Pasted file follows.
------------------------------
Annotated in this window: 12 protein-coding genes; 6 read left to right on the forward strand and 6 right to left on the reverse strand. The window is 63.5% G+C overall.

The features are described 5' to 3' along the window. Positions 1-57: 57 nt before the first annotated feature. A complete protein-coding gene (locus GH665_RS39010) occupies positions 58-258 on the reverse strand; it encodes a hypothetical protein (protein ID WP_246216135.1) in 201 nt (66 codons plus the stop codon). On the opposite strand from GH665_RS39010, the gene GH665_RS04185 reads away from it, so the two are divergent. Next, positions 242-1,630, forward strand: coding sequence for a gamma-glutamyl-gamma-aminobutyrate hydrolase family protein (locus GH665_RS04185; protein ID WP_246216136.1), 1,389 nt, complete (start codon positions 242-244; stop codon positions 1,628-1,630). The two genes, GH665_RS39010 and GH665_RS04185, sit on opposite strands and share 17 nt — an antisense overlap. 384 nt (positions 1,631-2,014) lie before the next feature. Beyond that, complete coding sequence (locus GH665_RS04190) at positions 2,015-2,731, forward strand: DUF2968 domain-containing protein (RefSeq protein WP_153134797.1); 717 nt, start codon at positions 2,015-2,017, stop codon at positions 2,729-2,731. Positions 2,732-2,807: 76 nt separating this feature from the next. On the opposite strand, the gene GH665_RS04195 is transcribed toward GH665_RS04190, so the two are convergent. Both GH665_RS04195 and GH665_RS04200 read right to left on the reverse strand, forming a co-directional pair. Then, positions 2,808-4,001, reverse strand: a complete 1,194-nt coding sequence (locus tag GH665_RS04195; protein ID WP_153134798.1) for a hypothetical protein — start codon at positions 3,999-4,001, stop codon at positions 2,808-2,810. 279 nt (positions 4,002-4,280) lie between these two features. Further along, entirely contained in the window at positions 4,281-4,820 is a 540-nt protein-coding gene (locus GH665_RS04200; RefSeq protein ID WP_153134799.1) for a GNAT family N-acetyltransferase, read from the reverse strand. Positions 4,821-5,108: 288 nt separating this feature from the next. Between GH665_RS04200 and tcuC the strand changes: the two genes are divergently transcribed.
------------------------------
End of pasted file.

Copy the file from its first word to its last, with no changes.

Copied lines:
Annotated in this window: 12 protein-coding genes; 6 read left to right on the forward strand and 6 right to left on the reverse strand. The window is 63.5% G+C overall.

The features are described 5' to 3' along the window. Positions 1-57: 57 nt before the first annotated feature. A complete protein-coding gene (locus GH665_RS39010) occupies positions 58-258 on the reverse strand; it encodes a hypothetical protein (protein ID WP_246216135.1) in 201 nt (66 codons plus the stop codon). On the opposite strand from GH665_RS39010, the gene GH665_RS04185 reads away from it, so the two are divergent. Next, positions 242-1,630, forward strand: coding sequence for a gamma-glutamyl-gamma-aminobutyrate hydrolase family protein (locus GH665_RS04185; protein ID WP_246216136.1), 1,389 nt, complete (start codon positions 242-244; stop codon positions 1,628-1,630). The two genes, GH665_RS39010 and GH665_RS04185, sit on opposite strands and share 17 nt — an antisense overlap. 384 nt (positions 1,631-2,014) lie before the next feature. Beyond that, complete coding sequence (locus GH665_RS04190) at positions 2,015-2,731, forward strand: DUF2968 domain-containing protein (RefSeq protein WP_153134797.1); 717 nt, start codon at positions 2,015-2,017, stop codon at positions 2,729-2,731. Positions 2,732-2,807: 76 nt separating this feature from the next. On the opposite strand, the gene GH665_RS04195 is transcribed toward GH665_RS04190, so the two are convergent. Both GH665_RS04195 and GH665_RS04200 read right to left on the reverse strand, forming a co-directional pair. Then, positions 2,808-4,001, reverse strand: a complete 1,194-nt coding sequence (locus tag GH665_RS04195; protein ID WP_153134798.1) for a hypothetical protein — start codon at positions 3,999-4,001, stop codon at positions 2,808-2,810. 279 nt (positions 4,002-4,280) lie between these two features. Further along, entirely contained in the window at positions 4,281-4,820 is a 540-nt protein-coding gene (locus GH665_RS04200; RefSeq protein ID WP_153134799.1) for a GNAT family N-acetyltransferase, read from the reverse strand. Positions 4,821-5,108: 288 nt separating this feature from the next. Between GH665_RS04200 and tcuC the strand changes: the two genes are divergently transcribed.